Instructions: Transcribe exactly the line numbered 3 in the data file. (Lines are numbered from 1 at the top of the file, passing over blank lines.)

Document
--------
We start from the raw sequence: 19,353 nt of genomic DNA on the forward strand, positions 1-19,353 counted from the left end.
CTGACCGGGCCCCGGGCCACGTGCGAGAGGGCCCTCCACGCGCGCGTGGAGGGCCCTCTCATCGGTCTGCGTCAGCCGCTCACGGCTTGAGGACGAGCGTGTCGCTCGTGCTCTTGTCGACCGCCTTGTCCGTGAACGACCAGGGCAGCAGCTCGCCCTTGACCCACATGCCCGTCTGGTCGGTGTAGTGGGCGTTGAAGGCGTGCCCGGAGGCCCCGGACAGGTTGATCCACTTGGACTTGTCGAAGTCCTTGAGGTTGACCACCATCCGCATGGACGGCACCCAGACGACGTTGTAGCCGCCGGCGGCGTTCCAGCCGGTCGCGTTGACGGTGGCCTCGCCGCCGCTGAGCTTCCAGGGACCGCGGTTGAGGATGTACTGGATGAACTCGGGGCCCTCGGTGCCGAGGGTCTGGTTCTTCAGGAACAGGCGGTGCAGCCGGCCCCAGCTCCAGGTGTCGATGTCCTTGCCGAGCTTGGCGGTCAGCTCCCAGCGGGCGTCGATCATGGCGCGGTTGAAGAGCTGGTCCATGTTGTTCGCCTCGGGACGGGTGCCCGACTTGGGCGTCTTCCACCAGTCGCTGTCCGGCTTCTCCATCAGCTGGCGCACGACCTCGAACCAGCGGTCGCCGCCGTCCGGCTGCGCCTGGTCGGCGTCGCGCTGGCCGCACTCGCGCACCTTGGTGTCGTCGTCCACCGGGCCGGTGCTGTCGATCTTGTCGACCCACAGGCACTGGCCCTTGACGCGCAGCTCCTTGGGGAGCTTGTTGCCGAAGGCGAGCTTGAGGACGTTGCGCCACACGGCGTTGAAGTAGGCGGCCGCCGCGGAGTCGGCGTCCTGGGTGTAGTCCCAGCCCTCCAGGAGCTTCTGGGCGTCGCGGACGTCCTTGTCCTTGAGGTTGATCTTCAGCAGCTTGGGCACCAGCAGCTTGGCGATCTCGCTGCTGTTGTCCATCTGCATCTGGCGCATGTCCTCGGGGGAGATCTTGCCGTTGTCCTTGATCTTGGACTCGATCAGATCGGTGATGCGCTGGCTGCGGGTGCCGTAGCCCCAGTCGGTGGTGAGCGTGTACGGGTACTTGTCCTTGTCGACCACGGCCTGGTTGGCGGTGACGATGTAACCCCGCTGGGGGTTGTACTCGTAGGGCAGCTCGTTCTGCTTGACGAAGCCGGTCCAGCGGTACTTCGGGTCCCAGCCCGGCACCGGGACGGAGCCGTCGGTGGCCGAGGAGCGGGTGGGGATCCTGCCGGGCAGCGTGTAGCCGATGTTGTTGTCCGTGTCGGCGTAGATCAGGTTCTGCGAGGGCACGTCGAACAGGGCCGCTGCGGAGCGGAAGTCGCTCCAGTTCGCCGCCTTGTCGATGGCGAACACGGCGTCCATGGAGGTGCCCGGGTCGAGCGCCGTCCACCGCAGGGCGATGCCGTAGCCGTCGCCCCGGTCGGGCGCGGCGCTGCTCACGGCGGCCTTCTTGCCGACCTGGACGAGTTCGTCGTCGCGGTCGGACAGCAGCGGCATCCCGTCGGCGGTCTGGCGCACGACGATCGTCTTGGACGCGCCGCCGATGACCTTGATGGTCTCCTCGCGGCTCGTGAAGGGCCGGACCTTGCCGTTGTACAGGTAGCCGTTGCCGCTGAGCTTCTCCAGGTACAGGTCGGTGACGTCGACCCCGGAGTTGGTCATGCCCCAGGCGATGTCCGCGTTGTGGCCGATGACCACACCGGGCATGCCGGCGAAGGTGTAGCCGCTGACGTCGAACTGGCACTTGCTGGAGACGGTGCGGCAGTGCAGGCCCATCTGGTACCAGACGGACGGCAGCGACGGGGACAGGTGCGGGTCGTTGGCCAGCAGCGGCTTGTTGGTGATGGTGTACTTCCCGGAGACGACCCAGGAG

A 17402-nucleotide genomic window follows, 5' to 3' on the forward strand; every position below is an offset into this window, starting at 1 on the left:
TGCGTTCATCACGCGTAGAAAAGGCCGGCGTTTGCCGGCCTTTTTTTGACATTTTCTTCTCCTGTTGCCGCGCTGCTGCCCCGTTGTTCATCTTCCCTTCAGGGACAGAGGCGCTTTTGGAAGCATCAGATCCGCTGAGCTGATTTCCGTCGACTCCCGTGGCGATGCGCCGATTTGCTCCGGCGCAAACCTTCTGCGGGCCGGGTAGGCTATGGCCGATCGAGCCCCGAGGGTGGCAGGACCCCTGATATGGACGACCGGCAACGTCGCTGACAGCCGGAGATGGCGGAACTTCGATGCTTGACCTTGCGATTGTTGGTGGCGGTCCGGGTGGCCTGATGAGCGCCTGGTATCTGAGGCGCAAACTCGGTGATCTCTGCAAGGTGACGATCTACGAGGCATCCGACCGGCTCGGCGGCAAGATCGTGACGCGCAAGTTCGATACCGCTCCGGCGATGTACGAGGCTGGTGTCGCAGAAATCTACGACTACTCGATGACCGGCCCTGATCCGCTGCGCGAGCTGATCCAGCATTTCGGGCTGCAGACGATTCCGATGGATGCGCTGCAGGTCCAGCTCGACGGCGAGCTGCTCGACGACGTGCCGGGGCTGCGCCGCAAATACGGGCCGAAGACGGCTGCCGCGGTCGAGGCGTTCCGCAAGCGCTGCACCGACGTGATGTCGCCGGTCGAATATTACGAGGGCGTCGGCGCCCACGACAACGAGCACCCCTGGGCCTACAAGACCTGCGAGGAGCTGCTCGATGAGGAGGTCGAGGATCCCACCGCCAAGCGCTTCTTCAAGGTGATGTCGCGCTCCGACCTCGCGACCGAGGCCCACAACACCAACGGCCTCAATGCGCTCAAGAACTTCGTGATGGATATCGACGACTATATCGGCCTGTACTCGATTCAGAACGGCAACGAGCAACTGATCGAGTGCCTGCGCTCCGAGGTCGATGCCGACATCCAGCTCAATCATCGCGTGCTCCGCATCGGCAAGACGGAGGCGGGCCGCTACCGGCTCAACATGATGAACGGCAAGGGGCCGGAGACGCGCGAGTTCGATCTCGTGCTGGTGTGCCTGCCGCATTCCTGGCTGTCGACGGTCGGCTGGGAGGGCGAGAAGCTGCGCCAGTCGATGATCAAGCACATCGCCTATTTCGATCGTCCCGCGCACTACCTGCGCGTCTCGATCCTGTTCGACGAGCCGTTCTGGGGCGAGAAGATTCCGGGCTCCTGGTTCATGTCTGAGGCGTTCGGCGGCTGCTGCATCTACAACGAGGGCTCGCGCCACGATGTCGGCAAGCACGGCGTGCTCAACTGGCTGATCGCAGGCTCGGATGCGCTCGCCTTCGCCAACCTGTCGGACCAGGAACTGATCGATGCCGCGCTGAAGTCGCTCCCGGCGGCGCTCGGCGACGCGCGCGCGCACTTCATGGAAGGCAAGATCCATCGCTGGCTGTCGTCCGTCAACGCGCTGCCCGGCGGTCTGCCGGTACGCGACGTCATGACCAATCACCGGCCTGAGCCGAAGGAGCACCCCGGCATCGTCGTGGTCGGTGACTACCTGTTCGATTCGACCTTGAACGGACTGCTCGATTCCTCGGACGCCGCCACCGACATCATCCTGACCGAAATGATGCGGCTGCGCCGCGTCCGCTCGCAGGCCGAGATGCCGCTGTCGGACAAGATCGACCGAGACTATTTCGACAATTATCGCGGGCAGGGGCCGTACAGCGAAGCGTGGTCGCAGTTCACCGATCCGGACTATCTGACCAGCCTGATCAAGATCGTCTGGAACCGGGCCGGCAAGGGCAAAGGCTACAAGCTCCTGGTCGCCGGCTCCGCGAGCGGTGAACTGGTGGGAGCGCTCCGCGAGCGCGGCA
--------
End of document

A 17402-nucleotide genomic window follows, 5' to 3' on the forward strand; every position below is an offset into this window, starting at 1 on the left: